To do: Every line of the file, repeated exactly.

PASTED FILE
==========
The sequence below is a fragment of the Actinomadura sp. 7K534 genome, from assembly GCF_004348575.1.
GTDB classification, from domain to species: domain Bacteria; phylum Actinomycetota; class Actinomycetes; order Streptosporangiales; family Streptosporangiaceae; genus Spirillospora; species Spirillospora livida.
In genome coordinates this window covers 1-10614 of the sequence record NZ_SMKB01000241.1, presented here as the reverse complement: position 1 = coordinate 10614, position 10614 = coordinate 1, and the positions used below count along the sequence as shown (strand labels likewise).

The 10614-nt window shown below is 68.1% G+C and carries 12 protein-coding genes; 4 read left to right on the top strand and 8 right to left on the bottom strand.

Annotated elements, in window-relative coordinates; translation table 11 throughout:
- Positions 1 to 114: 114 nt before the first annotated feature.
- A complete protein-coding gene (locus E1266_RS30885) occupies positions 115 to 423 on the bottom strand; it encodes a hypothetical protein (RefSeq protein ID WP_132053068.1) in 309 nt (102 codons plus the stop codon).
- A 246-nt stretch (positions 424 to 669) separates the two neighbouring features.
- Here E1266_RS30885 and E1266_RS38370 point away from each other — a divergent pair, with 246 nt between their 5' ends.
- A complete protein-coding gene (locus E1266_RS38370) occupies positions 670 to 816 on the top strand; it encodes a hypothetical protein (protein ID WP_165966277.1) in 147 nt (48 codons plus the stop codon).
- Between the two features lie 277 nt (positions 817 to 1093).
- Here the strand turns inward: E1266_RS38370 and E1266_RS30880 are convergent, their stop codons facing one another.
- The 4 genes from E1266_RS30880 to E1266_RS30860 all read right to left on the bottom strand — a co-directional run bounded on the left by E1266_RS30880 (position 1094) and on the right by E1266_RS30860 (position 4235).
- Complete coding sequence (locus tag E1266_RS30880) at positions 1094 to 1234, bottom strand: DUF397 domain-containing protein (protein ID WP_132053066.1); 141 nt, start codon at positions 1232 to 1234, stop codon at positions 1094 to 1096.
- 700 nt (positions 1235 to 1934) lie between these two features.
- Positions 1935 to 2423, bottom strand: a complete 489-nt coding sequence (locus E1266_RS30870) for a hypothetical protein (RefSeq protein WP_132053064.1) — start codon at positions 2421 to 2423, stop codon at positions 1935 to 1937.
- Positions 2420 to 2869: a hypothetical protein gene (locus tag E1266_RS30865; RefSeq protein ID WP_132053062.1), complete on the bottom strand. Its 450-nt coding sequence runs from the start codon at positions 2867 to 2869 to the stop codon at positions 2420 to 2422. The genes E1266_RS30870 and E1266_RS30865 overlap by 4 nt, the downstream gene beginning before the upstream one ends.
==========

The sequence below is a fragment of the Actinomadura sp. 7K534 genome, from assembly GCF_004348575.1.
GTDB classification, from domain to species: domain Bacteria; phylum Actinomycetota; class Actinomycetes; order Streptosporangiales; family Streptosporangiaceae; genus Spirillospora; species Spirillospora livida.
In genome coordinates this window covers 1-10614 of the sequence record NZ_SMKB01000241.1, presented here as the reverse complement: position 1 = coordinate 10614, position 10614 = coordinate 1, and the positions used below count along the sequence as shown (strand labels likewise).

The 10614-nt window shown below is 68.1% G+C and carries 12 protein-coding genes; 4 read left to right on the top strand and 8 right to left on the bottom strand.

Annotated elements, in window-relative coordinates; translation table 11 throughout:
- Positions 1 to 114: 114 nt before the first annotated feature.
- A complete protein-coding gene (locus E1266_RS30885) occupies positions 115 to 423 on the bottom strand; it encodes a hypothetical protein (RefSeq protein ID WP_132053068.1) in 309 nt (102 codons plus the stop codon).
- A 246-nt stretch (positions 424 to 669) separates the two neighbouring features.
- Here E1266_RS30885 and E1266_RS38370 point away from each other — a divergent pair, with 246 nt between their 5' ends.
- A complete protein-coding gene (locus E1266_RS38370) occupies positions 670 to 816 on the top strand; it encodes a hypothetical protein (protein ID WP_165966277.1) in 147 nt (48 codons plus the stop codon).
- Between the two features lie 277 nt (positions 817 to 1093).
- Here the strand turns inward: E1266_RS38370 and E1266_RS30880 are convergent, their stop codons facing one another.
- The 4 genes from E1266_RS30880 to E1266_RS30860 all read right to left on the bottom strand — a co-directional run bounded on the left by E1266_RS30880 (position 1094) and on the right by E1266_RS30860 (position 4235).
- Complete coding sequence (locus tag E1266_RS30880) at positions 1094 to 1234, bottom strand: DUF397 domain-containing protein (protein ID WP_132053066.1); 141 nt, start codon at positions 1232 to 1234, stop codon at positions 1094 to 1096.
- 700 nt (positions 1235 to 1934) lie between these two features.
- Positions 1935 to 2423, bottom strand: a complete 489-nt coding sequence (locus E1266_RS30870) for a hypothetical protein (RefSeq protein WP_132053064.1) — start codon at positions 2421 to 2423, stop codon at positions 1935 to 1937.
- Positions 2420 to 2869: a hypothetical protein gene (locus tag E1266_RS30865; RefSeq protein ID WP_132053062.1), complete on the bottom strand. Its 450-nt coding sequence runs from the start codon at positions 2867 to 2869 to the stop codon at positions 2420 to 2422. The genes E1266_RS30870 and E1266_RS30865 overlap by 4 nt, the downstream gene beginning before the upstream one ends.